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PostPosted: Thu Jan 28, 2016 3:51 pm 
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A reader writes:

I had a Penzel Mueller alto sax which I bought on EBay a couple of years ago. It is a Buescher stencil, 20A. I have not seen another Penzel Mueller sax anywhere of any size, although I've seen alto, tenor, and bari mouthpieces listed on EBay. It is the same as the Elkhart sax's of the '50's that my friends had. (I had a 1959 Bundy alto.). Anyway, it is probably prewar as it has the double bow protector that you described in your article, True Tone style low C# cork, articulated G#, half circle G# key without roller. It's a nice playing horn, but I now have a Big B and a New Aristocrat that I love dearly. I don't have the Penzel Mueller any more, but have pictures that I used when I listed it on EBay earlier this year. It didn't sell, so I donated it to a local high school this month. If you want to know more, contact me, and I will tell you what I know.

-----------------------------------

Thanks for getting in touch. My tenor is a first-gen Selmer Signet, which is actually a relabeled Aristocrat. I have had three other Buescher-manufactured saxes over the years, and am quite the fan. When someone tells me they prefer post-1970 saxes because of the easier fingering, I just look at them funny. :-)

I would like very much to see the photos of your Penzel Mueller.


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PostPosted: Thu Jan 28, 2016 3:53 pm 
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The reader sent photos - not all of them came through for some reason. But enough to see what he had.

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---------Our Response--------------

Thanks - this is definitely earlier than my Elkhart tenor, based, as you said on the G# key, but having both low pads on the same side of the bell is almost always a post-war feature for student horns. How did she play?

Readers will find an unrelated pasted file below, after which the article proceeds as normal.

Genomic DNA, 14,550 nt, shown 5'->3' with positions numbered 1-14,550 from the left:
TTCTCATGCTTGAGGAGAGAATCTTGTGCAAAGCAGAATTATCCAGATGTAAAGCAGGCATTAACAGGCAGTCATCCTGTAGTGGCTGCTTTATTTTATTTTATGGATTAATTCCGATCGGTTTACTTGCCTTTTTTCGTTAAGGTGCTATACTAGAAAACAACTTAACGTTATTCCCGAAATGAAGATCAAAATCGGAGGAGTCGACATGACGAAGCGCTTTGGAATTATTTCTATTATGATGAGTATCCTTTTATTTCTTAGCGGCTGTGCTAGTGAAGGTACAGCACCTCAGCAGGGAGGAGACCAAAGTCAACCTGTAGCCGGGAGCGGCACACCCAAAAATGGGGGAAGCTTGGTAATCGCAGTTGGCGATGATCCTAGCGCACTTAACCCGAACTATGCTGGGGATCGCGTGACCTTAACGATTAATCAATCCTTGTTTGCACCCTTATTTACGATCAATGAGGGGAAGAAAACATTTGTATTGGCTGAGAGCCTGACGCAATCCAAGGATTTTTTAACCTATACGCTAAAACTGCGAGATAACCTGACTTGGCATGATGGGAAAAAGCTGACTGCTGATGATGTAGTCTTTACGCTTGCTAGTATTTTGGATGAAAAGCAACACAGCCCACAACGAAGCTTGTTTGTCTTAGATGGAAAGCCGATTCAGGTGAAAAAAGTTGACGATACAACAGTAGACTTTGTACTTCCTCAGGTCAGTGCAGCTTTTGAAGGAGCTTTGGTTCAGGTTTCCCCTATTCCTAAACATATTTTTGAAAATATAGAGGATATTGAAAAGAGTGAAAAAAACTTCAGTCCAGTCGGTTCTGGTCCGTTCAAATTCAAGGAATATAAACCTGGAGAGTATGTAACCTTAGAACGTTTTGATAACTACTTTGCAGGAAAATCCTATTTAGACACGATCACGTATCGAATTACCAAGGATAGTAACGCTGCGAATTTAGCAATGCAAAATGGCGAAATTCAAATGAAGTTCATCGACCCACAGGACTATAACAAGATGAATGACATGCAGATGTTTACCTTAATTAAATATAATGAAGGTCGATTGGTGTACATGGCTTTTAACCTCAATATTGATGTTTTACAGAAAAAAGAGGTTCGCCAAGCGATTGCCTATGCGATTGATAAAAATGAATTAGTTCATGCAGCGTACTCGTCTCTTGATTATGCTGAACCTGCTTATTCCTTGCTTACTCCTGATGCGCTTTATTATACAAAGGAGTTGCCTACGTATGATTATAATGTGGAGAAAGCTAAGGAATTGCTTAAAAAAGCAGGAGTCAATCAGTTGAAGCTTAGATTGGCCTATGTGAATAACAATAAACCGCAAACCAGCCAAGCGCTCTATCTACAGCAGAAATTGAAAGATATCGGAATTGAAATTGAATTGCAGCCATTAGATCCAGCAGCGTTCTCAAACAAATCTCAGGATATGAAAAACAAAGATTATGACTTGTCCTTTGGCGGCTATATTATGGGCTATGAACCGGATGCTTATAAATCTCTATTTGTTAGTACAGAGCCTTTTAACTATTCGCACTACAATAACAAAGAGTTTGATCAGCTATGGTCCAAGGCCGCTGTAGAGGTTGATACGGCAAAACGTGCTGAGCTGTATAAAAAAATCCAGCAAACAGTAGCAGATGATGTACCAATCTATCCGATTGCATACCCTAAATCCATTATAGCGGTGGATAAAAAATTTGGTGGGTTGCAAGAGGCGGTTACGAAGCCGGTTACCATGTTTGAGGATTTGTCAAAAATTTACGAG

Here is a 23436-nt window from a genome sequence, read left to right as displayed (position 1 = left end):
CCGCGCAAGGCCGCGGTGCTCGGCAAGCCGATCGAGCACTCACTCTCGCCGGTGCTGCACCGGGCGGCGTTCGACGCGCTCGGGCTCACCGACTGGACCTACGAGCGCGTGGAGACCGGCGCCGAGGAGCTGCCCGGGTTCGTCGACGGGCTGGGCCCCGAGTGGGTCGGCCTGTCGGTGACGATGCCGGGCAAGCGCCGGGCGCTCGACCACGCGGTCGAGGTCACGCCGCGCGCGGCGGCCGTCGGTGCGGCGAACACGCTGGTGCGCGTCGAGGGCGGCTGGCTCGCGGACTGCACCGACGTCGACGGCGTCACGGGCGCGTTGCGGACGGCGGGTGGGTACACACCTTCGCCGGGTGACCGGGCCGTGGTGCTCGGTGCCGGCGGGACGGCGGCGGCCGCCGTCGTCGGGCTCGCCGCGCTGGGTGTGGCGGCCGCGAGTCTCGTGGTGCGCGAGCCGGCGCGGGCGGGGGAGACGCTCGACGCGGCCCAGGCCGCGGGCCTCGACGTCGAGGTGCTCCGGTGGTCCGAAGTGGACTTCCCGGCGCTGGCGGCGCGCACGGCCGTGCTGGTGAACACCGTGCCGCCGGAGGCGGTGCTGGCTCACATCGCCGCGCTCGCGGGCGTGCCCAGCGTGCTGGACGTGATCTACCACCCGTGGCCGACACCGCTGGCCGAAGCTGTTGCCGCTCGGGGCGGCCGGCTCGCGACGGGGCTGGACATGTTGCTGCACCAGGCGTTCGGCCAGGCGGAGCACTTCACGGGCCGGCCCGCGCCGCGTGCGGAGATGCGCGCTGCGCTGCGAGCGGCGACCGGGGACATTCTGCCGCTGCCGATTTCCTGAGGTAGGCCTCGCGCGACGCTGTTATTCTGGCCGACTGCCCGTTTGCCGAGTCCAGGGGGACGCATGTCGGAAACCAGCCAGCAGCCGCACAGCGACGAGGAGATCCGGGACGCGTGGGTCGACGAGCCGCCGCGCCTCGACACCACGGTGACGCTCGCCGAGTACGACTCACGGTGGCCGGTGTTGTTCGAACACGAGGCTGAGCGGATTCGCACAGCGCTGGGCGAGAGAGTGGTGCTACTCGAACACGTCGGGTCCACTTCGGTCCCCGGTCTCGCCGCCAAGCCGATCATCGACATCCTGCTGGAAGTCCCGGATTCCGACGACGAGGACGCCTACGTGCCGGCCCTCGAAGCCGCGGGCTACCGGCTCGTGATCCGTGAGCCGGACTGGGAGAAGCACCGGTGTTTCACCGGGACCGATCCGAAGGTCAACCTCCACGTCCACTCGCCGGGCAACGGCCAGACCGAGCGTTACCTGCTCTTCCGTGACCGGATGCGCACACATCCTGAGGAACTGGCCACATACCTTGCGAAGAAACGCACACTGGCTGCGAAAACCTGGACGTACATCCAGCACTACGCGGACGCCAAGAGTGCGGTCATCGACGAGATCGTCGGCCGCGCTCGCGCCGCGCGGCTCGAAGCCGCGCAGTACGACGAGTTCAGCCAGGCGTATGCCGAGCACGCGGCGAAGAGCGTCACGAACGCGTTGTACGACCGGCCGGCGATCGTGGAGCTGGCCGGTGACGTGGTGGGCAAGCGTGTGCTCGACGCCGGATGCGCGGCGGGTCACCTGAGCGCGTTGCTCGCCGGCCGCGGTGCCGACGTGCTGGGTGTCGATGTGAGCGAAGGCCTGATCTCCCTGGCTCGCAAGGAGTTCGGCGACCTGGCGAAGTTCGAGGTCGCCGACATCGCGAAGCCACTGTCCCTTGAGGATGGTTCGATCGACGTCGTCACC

I'm guessing her engineering was more TruTone than Aristocrat. Which still makes her better than 99% of the under-$1200 list horns coming out of China today. :-)


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PostPosted: Thu Jan 28, 2016 3:59 pm 
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The reader responded:

The horn played well, but not as well as Buescher's top of the line. I played it on a gig, and it was very good. It has good tone, but not quite the richness or even scale of the top of the line. I liked the Rascher mouthpiece a little better than the Penzel Mueller mouthpiece, but the PM mouthpiece is quite good I was hoping the horn would be a Big B stencil, but it wasn't. I later learned that the top of the line horns weren't stenciled. Based on the case and name, "Artist", I think PM marketed it as an intermediate or low end professional horn. I haven't found out anything about it, so I can only speculate.

------------Our Response--------------------

Did you say it had the "knee buster" bow protector? I can't really tell from the photos I got so far. That's something that they discarded around WWII if not before. I've never seen one on a horn with both low pads on the left side.

The bore was probably 100% TruTone, which WAS professional back in 1921. :-)

Typically, TrueTone-based horns don't have quite the volume or "edge" of the Aristocrat. That includes the First-gen Selmer Bundy horns. That said, I can get quite a bit of sound out of a First-gen Bundy tenor if it's set up right and I use a good mouthpiece. Wouldn't mind having one as a "second horn" I could leave at church and not worry about. :-)


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PostPosted: Thu Jan 28, 2016 4:02 pm 
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The reader replied:

The second email has a closeup of the "knee buster" and the low C# cork. This might be running into a capacity issue on one our email servers. I'll try again later.

I now have two altos, a 1931 New aristocrat and a 1947 Aristocrat Big B.

My tenor is a Bundy II. It must be an early one, as the neck has the Buescher curve rather than a Selmer curve. It gets a great sound with a Hite Premier mouthpiece.


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